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The Measurement of Modernism

The Measurement of Modernism
A Study of Values in Brazil and Mexico

The results of an empirical investigation designed to produce instruments to measure personal values that have been central variables in the theory of modernization of societies, using Brazil and Mexico as examples.

January 1968
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228 pages | 6 x 9 | 2 figs., 34 tables |

One of the most interesting questions that can be raised about the twentieth century world concerns the degree to which industrialization created a common culture for all peoples. Reported here are the results of an empirical investigation designed to produce instruments to measure those personal values that have been central variables in the theory of modernization of societies.

The purpose of Joseph Kahl’s research is primarily methodological: to advance the description and measurement of those value orientations used by men to organize their occupational careers. It seeks to delineate and measure a set of values that represents a “modern” view of work and life.

The working laboratory was Brazil and Mexico, two countries undergoing rapid industrialization. More than six hundred men in Brazil and more than seven hundred in Mexico responded to questionnaires. In addition, over twenty-five men in each country were asked to sit beside a tape recorder and talk freely of their worldviews. The respondents were divided between inhabitants of the cities of Rio de Janeiro and Mexico City and those who lived in provincial towns of fewer than ten thousand inhabitants. The samples included manual and nonmanual employees.

The results showed that the main variable predicting whether or not a man would tend toward modernism was his social-class position. Middle-class men were much more modern in outlook than working-class men. Residence in a metropolis rather than in a small town also increased modernism, though to a lesser extent. Differences between Brazil and Mexico (and, indeed, the United States) were found to be surprisingly small, of considerably less weight than position in the social structure in predicting value orientations.

The author addresses himself primarily to sociologists and their students who are themselves studying aspects of socio-economic development. His findings, however, cannot fail to be of interest and benefit to social scientists of various disciplines and to all who are concerned with the process of development—planners at the national and local levels, demographers, and businesspeople.

  • Preface
  • Chapter I. The Modernization of Values
    • Traditional Society versus Modern Society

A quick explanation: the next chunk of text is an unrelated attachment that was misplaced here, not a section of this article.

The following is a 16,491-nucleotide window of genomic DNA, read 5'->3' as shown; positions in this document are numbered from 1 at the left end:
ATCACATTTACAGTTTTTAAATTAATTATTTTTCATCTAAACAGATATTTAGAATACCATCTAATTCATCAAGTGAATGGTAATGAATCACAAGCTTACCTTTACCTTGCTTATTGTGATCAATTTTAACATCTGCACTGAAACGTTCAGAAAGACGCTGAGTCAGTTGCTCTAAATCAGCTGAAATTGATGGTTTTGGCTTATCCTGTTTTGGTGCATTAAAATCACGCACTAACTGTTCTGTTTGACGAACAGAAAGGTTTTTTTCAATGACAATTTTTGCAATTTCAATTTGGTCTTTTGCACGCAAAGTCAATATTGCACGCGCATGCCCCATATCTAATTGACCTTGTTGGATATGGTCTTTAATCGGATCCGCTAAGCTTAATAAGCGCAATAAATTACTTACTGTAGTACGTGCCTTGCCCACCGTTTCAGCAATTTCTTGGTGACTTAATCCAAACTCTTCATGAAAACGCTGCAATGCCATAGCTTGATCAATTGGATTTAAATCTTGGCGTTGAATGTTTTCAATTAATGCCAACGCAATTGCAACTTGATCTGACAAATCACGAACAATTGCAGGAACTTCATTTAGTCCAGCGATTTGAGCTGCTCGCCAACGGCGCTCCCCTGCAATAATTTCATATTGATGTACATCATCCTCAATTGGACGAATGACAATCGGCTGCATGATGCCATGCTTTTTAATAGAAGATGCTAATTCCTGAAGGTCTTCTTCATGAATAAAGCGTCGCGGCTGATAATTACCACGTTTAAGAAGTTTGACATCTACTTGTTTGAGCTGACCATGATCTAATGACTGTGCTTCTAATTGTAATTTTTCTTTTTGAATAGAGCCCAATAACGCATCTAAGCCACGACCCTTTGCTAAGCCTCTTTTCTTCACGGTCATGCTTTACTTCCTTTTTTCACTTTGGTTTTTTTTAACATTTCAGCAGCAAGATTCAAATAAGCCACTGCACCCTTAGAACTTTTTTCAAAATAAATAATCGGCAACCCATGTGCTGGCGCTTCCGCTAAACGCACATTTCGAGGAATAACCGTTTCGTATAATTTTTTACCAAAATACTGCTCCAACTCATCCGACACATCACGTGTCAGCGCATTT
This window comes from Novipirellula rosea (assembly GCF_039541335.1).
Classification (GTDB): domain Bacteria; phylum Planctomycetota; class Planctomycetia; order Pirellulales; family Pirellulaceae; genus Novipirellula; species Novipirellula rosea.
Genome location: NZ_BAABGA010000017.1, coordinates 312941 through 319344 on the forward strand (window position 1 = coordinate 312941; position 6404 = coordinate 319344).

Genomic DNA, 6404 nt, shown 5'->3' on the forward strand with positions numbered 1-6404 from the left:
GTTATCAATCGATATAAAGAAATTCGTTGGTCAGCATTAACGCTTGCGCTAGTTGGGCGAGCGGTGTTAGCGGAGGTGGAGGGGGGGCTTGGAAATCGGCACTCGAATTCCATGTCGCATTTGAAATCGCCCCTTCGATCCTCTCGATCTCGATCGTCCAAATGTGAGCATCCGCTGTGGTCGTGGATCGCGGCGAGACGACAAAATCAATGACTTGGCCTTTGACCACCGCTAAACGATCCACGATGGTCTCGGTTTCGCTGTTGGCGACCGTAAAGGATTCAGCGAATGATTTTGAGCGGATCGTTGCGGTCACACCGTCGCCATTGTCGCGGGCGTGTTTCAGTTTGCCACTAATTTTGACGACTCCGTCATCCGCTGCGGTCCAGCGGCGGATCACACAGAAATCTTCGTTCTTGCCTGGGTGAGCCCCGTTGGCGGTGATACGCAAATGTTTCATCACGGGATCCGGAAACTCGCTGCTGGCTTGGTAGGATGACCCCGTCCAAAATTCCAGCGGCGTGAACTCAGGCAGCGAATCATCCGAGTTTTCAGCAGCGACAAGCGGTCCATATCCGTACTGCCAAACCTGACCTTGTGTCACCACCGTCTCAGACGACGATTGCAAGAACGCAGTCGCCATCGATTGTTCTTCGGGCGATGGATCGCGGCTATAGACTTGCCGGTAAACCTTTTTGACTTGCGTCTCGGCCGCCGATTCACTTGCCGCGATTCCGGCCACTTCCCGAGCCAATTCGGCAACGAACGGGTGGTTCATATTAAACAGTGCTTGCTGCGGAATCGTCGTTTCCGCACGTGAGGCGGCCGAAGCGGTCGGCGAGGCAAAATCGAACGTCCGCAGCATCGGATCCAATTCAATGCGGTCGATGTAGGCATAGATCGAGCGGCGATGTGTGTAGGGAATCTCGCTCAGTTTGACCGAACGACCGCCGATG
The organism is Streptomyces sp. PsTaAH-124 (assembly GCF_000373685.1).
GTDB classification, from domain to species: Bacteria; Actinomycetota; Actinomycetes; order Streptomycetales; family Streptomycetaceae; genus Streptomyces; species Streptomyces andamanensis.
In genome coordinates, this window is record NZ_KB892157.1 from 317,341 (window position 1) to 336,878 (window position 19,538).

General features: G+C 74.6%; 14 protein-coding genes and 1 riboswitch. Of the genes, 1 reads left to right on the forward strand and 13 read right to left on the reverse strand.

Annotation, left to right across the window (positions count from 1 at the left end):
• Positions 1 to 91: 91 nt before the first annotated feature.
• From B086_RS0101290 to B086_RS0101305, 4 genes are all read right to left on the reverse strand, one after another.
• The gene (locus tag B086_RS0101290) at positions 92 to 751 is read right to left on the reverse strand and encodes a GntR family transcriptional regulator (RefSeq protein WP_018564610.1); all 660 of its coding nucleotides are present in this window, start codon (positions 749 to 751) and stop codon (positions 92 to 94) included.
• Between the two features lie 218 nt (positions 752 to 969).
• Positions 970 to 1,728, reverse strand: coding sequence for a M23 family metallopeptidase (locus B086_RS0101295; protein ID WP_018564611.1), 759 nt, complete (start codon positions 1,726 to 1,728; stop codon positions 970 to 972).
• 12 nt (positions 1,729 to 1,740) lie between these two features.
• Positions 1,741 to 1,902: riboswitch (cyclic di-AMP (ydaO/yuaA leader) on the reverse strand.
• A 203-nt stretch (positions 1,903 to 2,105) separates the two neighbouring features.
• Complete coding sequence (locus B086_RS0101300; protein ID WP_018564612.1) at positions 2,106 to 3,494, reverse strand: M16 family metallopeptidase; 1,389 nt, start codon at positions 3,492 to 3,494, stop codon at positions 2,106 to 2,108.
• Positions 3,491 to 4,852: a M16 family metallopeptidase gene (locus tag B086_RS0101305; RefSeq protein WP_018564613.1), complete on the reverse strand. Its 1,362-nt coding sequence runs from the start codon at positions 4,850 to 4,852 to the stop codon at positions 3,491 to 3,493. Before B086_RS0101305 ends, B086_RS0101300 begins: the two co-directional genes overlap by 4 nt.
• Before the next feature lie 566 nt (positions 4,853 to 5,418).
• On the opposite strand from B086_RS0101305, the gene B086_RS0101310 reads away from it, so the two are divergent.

• Causes and Effects
    • Values and Norms
    • Career Values
    • Three Men
    • From Ideal Types to Variables
    • The Components of Modernism
    • Empirical Syndrome of Modernism
    • Conclusions
  • Chapter II. The Operational Definition of Modernism
    • The Questionnaire
    • The Samples
    • The Scales
    • Modernism I
    • Stability of Modernism I in Subsamples
    • Rotation of Axes
    • Modernism II
    • Conclusions
  • Chapter III. Who Are the Modern Men?
    • Component Value Scales
    • Comparisons between Brazil and Mexico: Modernism III
    • Comparisons with the United States
    • Conclusions
  • Chapter IV. Modern Values, Education, and Occupation
    • From School to Job
    • How Much Is an Education Worth?
    • Why Do Boys Stay in School?
    • The Prediction of Education by Father’s Status and by Size of Town
    • Values and Education
    • Conclusions
  • Chapter V. Modern Values and Fertility Ideals
    • Fertility Ideals
    • The Role of Values
    • Family Structure in Brazil and Mexico
    • Supporting Evidence on Family Structure
    • Nonfamily Relationships
    • A Theory of Causation
    • Conclusions
  • Chapter VI. Personal Satisfaction and Political Attitudes
    • Job and Career Satisfaction
    • Life Satisfaction
    • Relations among the Three Indices of Satisfaction
    • Satisfaction, Occupation, and Location
    • Time Sequence: Satisfaction Relative to Aspiration
    • Education, Occupation, and Satisfaction
    • Income and Satisfaction
    • Measures of Radical Orientation
    • Status, Satisfaction, and Radicalism
    • Mexican Manual Workers
    • Mexican Nonmanual Workers
    • The Ambivalent Mexican
    • Conclusions
  • Chapter VII. Work Attitudes
    • The Wide Range of Views
    • Specific Job Attitudes
    • Rating by the Boss
    • Conclusions
  • Chapter VIII. Conclusions: Modernism and Development
    • The Value Scales
    • The Typical Modem Man
    • Where Is the Modern Man?
    • Validity of the Tools
    • Values and Education
    • Values and Family Size
    • Satisfaction and Politics
    • Work Attitudes
    • Values: Means or Ends?
    • Values and Economic Development
  • Appendix A. Socio-Economic Status
    • Social Stratification
    • The Respondents’ Status Indices
    • Index of SES
    • Measures of Parental Status
    • Social-Class Identification
    • Deviant Cases
    • Time Sequence
    • Multivariate Analysis of Identification
    • Identification as an Intervening Variable
    • Clerks versus Skilled Workers
    • Conclusions
  • Appendix B. Fathers and Sons: Intergenerational Mobility
    • Rates of Mobility: Correlation Coefficients
    • Father’s SES, Son’s Education, Son’s SES
    • Problems of Matrix Analysis of Occupational Mobility
    • Matrices for Brazil and Mexico
    • Education and Mobility
    • Conclusions
  • Appendix C. Portuguese Translation of Value Scales
  • Appendix D. Spanish Translation of Value Scales
  • Bibliography
  • Index

Joseph A. Kahl (1923–2010) was Professor of Sociology at Cornell University.